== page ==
"A product like Match targets a very different group than the locavore movement," observes Andrew Smith, a food writer who teaches courses on culinary history at New School University in New York City. "There are 8 million vegetarians out there, and most are not locavores. Vegetarians don't have much of a choice about what they eat. A large number are into locavore and organic food, but animal rights is the biggest factor, and that's the target market."

"It's a niche product," agrees Laura Shapiro, the author of several books about food history, most recently Something from the Oven: Reinventing Dinner in 1950s America. "Everything is a niche product. It's what the food revolution has brought us. [Burgess] definitely has her finger on the pulse of a few niches. She's in closer touch with the consumer than people in focus groups. [Match] is not in any food category. It's something else, and something else is a popular choice for Americans."

However, Shapiro is not completely convinced that Match will change the way people look at meat. "It requires you to think of food in a slightly different way, and people adopt changes that radical very slowly." She notes that the anticipated microwave-cooking revolution of the 1980s never happened. "It was so different from cooking — it was too different. People didn't glom onto it. They had no reason to."

To get people outside of St. Louis to eat Match, Burgess and Holland will have to continue to do what they've done here: Put the product in people's mouths. To that end, they're hiring culinary liaisons in Chicago, students at local cooking schools who will introduce Match to chefs and consumers through restaurant visits and in-store cooking demonstrations.

"We don't want to get it in supermarkets and then have it just sit there," Burgess explains. "Which is what would happen if we didn't have a sustained marketing effort."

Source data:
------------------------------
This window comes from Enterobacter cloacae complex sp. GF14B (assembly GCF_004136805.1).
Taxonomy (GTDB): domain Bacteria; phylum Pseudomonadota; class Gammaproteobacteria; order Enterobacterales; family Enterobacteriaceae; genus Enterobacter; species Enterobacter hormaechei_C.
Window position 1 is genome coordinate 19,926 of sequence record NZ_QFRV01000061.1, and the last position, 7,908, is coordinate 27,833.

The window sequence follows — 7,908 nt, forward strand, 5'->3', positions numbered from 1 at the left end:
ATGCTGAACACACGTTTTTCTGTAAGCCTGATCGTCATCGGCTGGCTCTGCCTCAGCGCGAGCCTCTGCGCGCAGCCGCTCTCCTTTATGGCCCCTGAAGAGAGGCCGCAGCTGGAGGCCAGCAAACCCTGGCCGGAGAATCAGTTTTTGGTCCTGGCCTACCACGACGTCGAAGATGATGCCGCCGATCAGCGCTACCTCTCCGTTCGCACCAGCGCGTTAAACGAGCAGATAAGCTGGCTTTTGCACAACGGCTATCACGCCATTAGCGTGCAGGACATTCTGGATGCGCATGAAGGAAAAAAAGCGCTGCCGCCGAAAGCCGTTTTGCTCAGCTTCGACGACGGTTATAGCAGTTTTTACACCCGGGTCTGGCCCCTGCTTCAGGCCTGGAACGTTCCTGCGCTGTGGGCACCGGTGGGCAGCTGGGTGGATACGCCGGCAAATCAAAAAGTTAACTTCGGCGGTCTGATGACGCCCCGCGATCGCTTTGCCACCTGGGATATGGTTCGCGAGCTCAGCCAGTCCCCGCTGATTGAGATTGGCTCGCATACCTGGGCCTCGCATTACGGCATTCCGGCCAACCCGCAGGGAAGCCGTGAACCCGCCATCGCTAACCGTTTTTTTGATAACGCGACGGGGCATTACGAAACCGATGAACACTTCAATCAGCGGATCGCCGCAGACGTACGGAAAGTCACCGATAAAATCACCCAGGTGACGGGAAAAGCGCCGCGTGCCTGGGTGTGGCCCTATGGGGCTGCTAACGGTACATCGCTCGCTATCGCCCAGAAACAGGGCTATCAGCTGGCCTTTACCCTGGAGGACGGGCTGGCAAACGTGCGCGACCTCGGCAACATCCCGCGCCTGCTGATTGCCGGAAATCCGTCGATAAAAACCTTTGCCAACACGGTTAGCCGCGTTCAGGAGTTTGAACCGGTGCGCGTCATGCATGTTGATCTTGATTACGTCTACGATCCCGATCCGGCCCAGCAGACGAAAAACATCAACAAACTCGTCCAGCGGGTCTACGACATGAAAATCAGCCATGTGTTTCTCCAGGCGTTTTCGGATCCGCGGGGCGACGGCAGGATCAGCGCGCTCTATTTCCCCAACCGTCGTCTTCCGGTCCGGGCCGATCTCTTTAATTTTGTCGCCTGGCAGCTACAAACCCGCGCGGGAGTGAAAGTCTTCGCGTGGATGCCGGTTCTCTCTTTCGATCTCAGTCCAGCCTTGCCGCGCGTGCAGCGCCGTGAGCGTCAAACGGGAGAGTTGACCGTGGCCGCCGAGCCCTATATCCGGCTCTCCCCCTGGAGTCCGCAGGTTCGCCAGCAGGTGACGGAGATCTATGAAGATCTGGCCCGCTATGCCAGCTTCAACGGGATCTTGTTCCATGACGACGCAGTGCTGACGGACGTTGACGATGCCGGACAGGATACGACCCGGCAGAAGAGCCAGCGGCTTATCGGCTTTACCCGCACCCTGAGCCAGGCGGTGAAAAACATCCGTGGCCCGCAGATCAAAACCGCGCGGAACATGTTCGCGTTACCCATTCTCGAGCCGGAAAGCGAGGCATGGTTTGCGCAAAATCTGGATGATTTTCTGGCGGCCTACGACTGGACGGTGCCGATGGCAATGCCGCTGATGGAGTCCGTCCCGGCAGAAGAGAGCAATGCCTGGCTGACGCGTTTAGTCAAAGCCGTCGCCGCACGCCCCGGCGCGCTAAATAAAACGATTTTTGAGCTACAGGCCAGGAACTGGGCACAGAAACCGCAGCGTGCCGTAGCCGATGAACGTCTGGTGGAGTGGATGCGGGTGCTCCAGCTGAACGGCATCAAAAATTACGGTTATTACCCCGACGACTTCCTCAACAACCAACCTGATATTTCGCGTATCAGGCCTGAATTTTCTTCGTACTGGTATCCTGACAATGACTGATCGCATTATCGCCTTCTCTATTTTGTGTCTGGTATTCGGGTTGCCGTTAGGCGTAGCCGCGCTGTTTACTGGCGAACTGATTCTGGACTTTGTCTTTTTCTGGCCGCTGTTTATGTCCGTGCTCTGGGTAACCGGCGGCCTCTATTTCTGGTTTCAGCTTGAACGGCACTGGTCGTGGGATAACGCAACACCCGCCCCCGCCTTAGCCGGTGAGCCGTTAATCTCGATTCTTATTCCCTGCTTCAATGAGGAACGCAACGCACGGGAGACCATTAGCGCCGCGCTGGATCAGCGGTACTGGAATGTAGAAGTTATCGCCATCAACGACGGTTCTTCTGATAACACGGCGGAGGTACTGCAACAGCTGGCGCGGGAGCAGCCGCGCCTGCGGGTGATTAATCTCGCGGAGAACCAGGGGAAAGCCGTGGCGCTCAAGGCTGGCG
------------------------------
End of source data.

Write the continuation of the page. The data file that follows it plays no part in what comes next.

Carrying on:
So far, Match remains a very local product. Burgess has only recently begun to send out press releases to the Chicago media, which is the only reason food writers at the Chicago Tribune and Chicago magazine have even heard the name. "What is it again?" asks Kim Gracen, executive chef at the Chicago Diner, a vegetarian institution in Chicago for more than 25 years. "I've never heard of it. I make my own stuff in-house."

"We would have grown a lot faster if we'd been on the coasts," Burgess admits. "But that's OK. We needed time to test it."

Predicts the Market at Busch's Grove's Clint Whittemore: "If it can do well in this market, in California, Oregon and Colorado, it'll explode."

So confident is Burgess that Match will extend beyond the Midwest in the next year or so, she's begun to scout locations for another production plant, on the East or West Coast.

Meanwhile, Burgess is still tweaking the Match formula and plans to expand the product's range to include lamb, ham and bacon. "One of the hardest things to develop — one of the things we haven't done yet — is those long muscle strands, like you find in filets and tenderloins. Another thing we haven't done is duplicate the flavor of saturated fat in the mouth."

Nothing has altered the primary goal of Match since the first day Burgess sat down in her kitchen. "It's got to taste good. If it doesn't taste good, people aren't going to want to eat it." She leans forward, as she's wont to do when making an important point. "This is going to be big."